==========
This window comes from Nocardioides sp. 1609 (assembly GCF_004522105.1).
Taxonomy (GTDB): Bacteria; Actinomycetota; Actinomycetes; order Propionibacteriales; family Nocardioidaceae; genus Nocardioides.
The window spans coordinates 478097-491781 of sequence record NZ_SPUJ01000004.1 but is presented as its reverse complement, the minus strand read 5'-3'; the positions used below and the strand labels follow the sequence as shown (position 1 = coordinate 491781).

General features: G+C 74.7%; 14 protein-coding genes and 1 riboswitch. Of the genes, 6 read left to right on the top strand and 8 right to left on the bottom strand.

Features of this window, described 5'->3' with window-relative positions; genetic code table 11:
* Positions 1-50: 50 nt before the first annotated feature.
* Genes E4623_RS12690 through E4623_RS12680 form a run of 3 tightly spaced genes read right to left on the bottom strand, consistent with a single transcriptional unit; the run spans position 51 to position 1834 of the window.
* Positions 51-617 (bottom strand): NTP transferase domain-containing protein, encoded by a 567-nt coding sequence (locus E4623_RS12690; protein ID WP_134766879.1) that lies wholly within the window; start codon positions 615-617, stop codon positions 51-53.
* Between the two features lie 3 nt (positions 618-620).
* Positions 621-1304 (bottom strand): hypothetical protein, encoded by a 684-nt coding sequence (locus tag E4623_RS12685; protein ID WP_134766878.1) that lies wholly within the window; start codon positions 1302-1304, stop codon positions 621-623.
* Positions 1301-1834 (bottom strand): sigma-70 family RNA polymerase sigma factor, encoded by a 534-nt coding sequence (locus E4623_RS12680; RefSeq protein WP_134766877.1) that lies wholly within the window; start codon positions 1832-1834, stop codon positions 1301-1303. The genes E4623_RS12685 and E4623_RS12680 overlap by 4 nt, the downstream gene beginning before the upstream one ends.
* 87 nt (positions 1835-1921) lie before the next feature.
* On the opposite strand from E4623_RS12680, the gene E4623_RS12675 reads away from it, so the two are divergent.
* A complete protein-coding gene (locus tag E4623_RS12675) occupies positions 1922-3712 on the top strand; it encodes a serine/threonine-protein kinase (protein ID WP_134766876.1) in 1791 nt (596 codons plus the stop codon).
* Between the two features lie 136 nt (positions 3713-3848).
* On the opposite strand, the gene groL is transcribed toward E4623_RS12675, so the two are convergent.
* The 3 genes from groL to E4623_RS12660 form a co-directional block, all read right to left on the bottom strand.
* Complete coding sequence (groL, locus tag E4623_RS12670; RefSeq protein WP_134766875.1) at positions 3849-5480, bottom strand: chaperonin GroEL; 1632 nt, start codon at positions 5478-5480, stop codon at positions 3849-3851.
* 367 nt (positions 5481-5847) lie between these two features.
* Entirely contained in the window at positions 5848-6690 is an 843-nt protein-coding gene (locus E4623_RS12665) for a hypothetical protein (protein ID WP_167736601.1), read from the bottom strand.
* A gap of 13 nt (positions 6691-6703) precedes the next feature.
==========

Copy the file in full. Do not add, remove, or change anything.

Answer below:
This window comes from Nocardioides sp. 1609 (assembly GCF_004522105.1).
Taxonomy (GTDB): Bacteria; Actinomycetota; Actinomycetes; order Propionibacteriales; family Nocardioidaceae; genus Nocardioides.
The window spans coordinates 478097-491781 of sequence record NZ_SPUJ01000004.1 but is presented as its reverse complement, the minus strand read 5'-3'; the positions used below and the strand labels follow the sequence as shown (position 1 = coordinate 491781).

General features: G+C 74.7%; 14 protein-coding genes and 1 riboswitch. Of the genes, 6 read left to right on the top strand and 8 right to left on the bottom strand.

Features of this window, described 5'->3' with window-relative positions; genetic code table 11:
* Positions 1-50: 50 nt before the first annotated feature.
* Genes E4623_RS12690 through E4623_RS12680 form a run of 3 tightly spaced genes read right to left on the bottom strand, consistent with a single transcriptional unit; the run spans position 51 to position 1834 of the window.
* Positions 51-617 (bottom strand): NTP transferase domain-containing protein, encoded by a 567-nt coding sequence (locus E4623_RS12690; protein ID WP_134766879.1) that lies wholly within the window; start codon positions 615-617, stop codon positions 51-53.
* Between the two features lie 3 nt (positions 618-620).
* Positions 621-1304 (bottom strand): hypothetical protein, encoded by a 684-nt coding sequence (locus tag E4623_RS12685; protein ID WP_134766878.1) that lies wholly within the window; start codon positions 1302-1304, stop codon positions 621-623.
* Positions 1301-1834 (bottom strand): sigma-70 family RNA polymerase sigma factor, encoded by a 534-nt coding sequence (locus E4623_RS12680; RefSeq protein WP_134766877.1) that lies wholly within the window; start codon positions 1832-1834, stop codon positions 1301-1303. The genes E4623_RS12685 and E4623_RS12680 overlap by 4 nt, the downstream gene beginning before the upstream one ends.
* 87 nt (positions 1835-1921) lie before the next feature.
* On the opposite strand from E4623_RS12680, the gene E4623_RS12675 reads away from it, so the two are divergent.
* A complete protein-coding gene (locus tag E4623_RS12675) occupies positions 1922-3712 on the top strand; it encodes a serine/threonine-protein kinase (protein ID WP_134766876.1) in 1791 nt (596 codons plus the stop codon).
* Between the two features lie 136 nt (positions 3713-3848).
* On the opposite strand, the gene groL is transcribed toward E4623_RS12675, so the two are convergent.
* The 3 genes from groL to E4623_RS12660 form a co-directional block, all read right to left on the bottom strand.
* Complete coding sequence (groL, locus tag E4623_RS12670; RefSeq protein WP_134766875.1) at positions 3849-5480, bottom strand: chaperonin GroEL; 1632 nt, start codon at positions 5478-5480, stop codon at positions 3849-3851.
* 367 nt (positions 5481-5847) lie between these two features.
* Entirely contained in the window at positions 5848-6690 is an 843-nt protein-coding gene (locus E4623_RS12665) for a hypothetical protein (protein ID WP_167736601.1), read from the bottom strand.
* A gap of 13 nt (positions 6691-6703) precedes the next feature.